Preventive Medicine Expert Forum
Hypokalemia
About This Forum:

Questions in this forum are being answered by medical professionals and experts. Topics covered are Primary Care Vaccinations, Infectious Disease Prevention, Cancer Screening, Cancer Prevention, Cardiovascular Disease Prevention, Heart Disease Prevention, Health Screening (includes non-cancer and non-cardiovascular diseases such as osteoporosis), Preventive Medicines, Healthy Living / Health and Wellness, Weight Loss, Healthy Eating, Pregnancy & Birth Control, Childhood Preventive Care, Tobacco & Alcohol Counseling, Primary Care.

Font Size:
A
A
A
Background:
Blank
Blank
Blank
This expert forum is not accepting new questions. Please post your question in one of our medical support communities.
Blank Blank

Hypokalemia

Dear Dr. Nundy, I was diagnosed Hypokalemia with a potassium level of 3.1 (range 3.5-5.5).  My levels are jumping from 3.6 to 3.1 (multiple times tested low).  Would you consider potssium 3.1 dangerously low, and is it normal for potassium levels to fluctuate by this much?
Related Discussions
1351808 tn?1276904027
In theory yes though I have not personally a level of 3.1 cause an arrythmia. That being said, if one of my patients had a level of 3.1, I would likely work it up (as I discussed in my earlier response) and in the meantime replete the potassium level and re-check a week or two later.

Hope this helps. Next step is to talk with your doctor.

- Dr. Nundy
3 Comments
Blank
1351808 tn?1276904027
Thanks for your question. Hyper-kalemia (high potassium) is generally considered more dangerous than hypo-kalemia; however, hypokalemia can lead to arrythmias or other serious medical problems. More important than the absolute number is the rate of change. If your potassium is chronically low, that is generally less concerning. Potassium levels can vary this much. I've heard it said that a eating a banana increases potassium levels by 0.3-0.4.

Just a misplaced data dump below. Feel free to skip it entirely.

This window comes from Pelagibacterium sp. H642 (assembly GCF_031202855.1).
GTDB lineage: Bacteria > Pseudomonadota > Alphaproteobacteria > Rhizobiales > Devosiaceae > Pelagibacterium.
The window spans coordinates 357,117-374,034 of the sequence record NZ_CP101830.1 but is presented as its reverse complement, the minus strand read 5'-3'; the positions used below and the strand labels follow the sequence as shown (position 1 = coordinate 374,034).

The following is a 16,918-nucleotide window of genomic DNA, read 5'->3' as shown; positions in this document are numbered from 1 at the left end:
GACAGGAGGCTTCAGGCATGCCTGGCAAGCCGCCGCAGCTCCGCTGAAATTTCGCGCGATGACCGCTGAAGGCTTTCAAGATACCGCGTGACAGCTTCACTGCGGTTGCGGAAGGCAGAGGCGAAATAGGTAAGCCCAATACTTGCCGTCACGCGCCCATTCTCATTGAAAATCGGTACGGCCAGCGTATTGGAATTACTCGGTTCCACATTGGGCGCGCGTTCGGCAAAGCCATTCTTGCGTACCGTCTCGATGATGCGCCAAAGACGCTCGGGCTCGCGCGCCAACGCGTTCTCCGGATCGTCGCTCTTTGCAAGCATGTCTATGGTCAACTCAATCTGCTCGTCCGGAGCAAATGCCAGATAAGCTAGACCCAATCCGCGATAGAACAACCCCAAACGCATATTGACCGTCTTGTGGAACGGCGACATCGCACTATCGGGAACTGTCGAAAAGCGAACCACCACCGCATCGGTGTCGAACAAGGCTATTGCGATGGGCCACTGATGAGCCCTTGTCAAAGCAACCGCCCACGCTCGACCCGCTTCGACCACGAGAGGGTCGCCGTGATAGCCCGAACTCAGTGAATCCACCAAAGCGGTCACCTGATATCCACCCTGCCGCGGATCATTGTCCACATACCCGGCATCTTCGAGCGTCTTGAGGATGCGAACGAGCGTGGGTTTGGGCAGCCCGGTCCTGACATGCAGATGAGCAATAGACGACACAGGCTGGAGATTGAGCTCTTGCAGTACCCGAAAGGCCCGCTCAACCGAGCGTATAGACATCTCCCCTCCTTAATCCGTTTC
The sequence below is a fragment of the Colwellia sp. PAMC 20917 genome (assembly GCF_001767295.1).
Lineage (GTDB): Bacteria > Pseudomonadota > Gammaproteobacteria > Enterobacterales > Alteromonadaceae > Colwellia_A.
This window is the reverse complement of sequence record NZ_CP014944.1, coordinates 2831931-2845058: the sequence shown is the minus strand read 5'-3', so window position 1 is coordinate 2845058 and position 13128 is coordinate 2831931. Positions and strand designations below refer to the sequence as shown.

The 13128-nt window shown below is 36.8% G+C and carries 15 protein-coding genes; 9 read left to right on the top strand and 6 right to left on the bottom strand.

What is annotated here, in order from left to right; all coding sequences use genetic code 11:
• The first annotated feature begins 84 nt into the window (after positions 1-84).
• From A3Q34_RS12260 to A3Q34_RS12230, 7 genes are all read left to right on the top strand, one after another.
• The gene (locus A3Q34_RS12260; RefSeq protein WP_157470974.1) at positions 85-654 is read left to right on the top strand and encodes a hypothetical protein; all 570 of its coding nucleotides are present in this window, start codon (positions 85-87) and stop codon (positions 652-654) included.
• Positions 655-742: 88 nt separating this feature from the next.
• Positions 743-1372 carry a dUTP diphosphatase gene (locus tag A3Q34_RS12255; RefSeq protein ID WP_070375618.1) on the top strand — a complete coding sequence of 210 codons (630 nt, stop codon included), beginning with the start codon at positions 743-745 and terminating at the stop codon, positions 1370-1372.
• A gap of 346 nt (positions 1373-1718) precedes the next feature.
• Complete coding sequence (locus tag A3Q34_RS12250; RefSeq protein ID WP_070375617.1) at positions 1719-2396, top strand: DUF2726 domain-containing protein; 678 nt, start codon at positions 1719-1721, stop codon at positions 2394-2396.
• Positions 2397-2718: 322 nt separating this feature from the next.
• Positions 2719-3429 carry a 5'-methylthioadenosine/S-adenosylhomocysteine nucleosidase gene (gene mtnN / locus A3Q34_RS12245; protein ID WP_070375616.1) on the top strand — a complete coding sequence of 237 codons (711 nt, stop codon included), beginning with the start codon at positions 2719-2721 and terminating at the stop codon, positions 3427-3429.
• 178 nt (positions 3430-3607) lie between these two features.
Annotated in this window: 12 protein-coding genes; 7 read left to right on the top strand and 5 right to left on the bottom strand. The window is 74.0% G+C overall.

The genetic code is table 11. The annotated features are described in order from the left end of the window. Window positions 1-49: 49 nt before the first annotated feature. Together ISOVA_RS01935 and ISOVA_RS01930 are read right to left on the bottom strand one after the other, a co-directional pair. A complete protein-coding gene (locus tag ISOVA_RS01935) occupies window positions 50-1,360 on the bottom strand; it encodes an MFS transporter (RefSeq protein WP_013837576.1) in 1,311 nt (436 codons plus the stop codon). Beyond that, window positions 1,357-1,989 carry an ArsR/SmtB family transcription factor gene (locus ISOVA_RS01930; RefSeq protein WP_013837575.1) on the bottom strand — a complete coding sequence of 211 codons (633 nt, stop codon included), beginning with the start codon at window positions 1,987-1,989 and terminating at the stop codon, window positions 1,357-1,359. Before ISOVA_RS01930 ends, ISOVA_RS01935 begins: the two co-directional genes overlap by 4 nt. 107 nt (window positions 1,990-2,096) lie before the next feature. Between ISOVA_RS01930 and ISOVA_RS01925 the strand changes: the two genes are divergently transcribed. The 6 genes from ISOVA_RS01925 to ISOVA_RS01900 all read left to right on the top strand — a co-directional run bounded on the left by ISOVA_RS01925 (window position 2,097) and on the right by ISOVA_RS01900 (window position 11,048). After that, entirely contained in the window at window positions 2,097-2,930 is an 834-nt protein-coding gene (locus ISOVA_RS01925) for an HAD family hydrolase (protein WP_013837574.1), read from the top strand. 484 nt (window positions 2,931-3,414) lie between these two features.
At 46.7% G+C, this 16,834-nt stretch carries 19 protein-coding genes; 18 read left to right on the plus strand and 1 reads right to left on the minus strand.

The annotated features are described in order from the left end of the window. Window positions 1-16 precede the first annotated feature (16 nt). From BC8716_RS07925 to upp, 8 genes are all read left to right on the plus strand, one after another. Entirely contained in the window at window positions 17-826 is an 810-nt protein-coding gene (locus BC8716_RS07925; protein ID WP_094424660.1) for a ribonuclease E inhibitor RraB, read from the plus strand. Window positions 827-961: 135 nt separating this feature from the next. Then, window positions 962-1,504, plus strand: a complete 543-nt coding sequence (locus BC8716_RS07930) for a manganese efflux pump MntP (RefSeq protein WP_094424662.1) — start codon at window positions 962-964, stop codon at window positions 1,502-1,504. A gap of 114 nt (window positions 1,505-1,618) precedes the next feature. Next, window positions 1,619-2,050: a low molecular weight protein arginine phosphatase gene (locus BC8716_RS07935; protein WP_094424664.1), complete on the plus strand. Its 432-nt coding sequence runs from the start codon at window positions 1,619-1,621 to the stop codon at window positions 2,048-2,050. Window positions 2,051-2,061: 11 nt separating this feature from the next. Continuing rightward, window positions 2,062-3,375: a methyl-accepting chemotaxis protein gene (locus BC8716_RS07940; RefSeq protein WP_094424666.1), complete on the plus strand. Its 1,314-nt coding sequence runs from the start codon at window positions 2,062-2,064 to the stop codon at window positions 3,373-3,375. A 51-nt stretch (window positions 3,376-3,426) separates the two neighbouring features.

Hypokalemia is generally a problem of excess potassium loss. We excrete potassium in stool or in urine so chronic diarrhea and polyuria (excess urination) are common causes. With hypokalemia I'd first be interested in finding out the cause. If that cause is say chronic diarrhea, then the best way to correct your potassium is to fix the chronic diarrhea. If there is no identifiable or easily correctable cause for your hypokalemia you can increase potassium in your diet.
Blank
Avatar n tn
Thank you for your response.  Is a potassium level of 3.1 low enough to cause arythmias?
Blank
Blank
Weight Tracker
Weight Tracker
Start Tracking Now
RSS Expert Activity
233488 tn?1310696703
Blank
Marathon Running Done Over Many Yea...
May 21 by John C Hagan III, MD, FACS, FAAOBlank
233488 tn?1310696703
Blank
New Article on Multifocal IOL vs &q...
May 21 by John C Hagan III, MD, FACS, FAAOBlank
748543 tn?1443740527
Blank
TMJ/TMJ The Connection Between Teet...
01/15 by Hamidreza Nassery , DMD, FICOI, FAGD, FICCMOBlank